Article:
I try to do the following for all the sites I develop. Its most applicable to dynamic sites.. but aspects should be done even on 5 page info sites.
1: Keep development, testing and live sites seperate. Use different folders, and if possible domains.
I have all my development on my "intranet"*. And my live and test (staging) on my hosting package. For clients who have there own hosting I would use a sub-domain of your own site. eg. test-client.yoursite.com. The seperate domains really come into their own if you're using mod_rewrite.
The test (staging) should be on the same system as your live site so that any incompatiblities are spotted now and not when you flick the switch with the CEO watching.
2: Run through an html validator. I do this to catch all the stoopid mistakes that are always made - missing closing tags, spaces before closing angle brackets. Etc. Lots of debate on the use of non-standard compliant html like marginwidth in the body tag. Nether the less its the best way to catch the little html bugs.
3: Get someone to proof read your site ... its amazing how many little typo's and speeling mistakes creep in if you are hand coding or particularly building a dynamic site.
4: Test with every browser and OS that you can get your hands on. As a minimum windows - Netscape 4x, Netscape 6 (or other Gecko Mozilla browser), IE 5x. On linux - Netscape 4.x. Also take a quick peek at it in lynx - gives you a search engine's eye view. I would also include a Mac in this list but I haven't got one.
Test on a 28.8kbps connection ... I try to make sure that there is something displaying withing 8 secs. I'm not so worried that the complete site is there but that the title, logo and introductory information is displaying. The fancy graphics will take longer so include sizes so that the site framework is mapped out as soon as possible. And things don't move around.
5: Usability - some good advice from rogerd above. I would also add that doing this will probably lead to some redesign so do it as early as possible. Its also the most difficult thing to arrange - getting "newbie" testers and paying them will hit the budget. Using friends and family will only work for so long -- they'll get a) annoyed - from personal experience b) good at using your sites and thus no longer count as newbies.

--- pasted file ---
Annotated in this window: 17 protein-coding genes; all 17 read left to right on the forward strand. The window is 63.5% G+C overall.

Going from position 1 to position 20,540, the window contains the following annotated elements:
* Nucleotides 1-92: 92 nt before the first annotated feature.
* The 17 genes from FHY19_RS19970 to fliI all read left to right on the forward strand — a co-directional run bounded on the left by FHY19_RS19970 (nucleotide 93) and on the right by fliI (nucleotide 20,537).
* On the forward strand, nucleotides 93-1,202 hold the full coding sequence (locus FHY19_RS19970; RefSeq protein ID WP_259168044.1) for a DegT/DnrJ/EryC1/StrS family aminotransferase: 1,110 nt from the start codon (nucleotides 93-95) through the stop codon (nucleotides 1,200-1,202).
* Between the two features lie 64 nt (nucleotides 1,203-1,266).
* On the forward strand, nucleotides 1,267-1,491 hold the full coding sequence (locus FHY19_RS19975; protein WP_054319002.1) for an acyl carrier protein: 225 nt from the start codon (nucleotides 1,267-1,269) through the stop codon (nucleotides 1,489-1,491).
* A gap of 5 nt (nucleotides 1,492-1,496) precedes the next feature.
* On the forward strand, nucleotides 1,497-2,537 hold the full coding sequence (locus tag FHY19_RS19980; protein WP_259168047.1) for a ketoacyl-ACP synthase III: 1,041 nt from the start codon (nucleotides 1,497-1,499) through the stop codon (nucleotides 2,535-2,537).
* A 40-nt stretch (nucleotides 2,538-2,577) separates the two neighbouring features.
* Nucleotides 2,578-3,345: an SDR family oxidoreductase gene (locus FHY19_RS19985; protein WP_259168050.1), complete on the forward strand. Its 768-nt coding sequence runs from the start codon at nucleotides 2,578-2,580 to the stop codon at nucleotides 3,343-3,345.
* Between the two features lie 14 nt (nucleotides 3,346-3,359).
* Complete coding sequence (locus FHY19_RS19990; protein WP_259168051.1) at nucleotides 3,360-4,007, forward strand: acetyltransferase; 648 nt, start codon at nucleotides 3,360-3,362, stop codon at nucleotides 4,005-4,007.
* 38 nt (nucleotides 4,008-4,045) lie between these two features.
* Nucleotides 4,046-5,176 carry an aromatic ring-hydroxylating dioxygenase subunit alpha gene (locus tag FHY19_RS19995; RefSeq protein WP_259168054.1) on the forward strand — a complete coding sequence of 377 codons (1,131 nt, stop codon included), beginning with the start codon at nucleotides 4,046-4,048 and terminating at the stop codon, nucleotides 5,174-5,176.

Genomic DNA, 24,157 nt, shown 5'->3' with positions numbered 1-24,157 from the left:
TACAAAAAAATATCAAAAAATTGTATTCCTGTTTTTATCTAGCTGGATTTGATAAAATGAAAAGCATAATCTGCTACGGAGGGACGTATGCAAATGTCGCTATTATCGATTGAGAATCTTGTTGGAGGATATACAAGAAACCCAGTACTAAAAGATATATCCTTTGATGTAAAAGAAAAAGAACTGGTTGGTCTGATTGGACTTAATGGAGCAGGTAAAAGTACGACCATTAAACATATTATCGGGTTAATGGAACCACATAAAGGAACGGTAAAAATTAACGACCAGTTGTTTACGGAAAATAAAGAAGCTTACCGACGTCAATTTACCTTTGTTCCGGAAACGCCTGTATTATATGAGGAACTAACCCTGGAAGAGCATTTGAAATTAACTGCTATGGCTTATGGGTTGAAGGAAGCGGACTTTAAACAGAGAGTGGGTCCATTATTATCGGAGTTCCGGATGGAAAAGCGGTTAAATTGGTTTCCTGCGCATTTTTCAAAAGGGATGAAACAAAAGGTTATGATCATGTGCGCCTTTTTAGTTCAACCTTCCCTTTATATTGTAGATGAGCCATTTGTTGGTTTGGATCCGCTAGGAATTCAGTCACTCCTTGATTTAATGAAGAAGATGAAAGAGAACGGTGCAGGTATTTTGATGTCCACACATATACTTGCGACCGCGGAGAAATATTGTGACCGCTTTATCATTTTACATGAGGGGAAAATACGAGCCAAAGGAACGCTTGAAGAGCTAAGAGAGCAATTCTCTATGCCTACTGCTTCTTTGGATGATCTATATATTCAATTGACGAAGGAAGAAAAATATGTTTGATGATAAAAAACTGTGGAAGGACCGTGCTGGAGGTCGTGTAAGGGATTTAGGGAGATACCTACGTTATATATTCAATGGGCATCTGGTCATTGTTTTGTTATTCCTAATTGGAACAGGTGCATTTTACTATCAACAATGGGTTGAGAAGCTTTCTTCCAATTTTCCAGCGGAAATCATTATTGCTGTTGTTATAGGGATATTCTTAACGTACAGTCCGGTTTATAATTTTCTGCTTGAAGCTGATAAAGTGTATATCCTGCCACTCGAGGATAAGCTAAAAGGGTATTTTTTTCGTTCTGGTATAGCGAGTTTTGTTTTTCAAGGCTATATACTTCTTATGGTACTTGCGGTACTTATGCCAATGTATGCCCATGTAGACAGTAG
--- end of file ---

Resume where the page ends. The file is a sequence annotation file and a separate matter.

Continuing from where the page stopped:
6: If you can, write test cases. Think about all things that can be done with your site and write down scenarios.
So buying item x is a scenario.
Now think of the permutations that can occur. Buying Item X - but gives invalid details .. bad email address, missing credit card info, successful buying of item x.
These can be grouped into three types, Error cases (failing external systems, "wrong"* data from user), Failure cases (eg. credit card declined), Success cases.
I run the success cases on all browsers, on all systems. (well I should do). The error cases are there more to ensure that I've thought about what if .. and fail as gracefully as possible. The failure cases should be handled as well as the success cases.
Well doing all of that is very pedantic but will ensure that blunders like those you mention above won't happen. And if you think thats bad -- I used to write software for telecoms systems ... they have whole departments dedicated to testing every concievable aspect of any new system. It was always better for me to find the blunders than them.
Good luck !
* four PC's in my spare bedroom. 2 linux, 2 win (laptop).
* wrong = valid but incorrect like a wrong email address (typos) rather than junk data (invalid).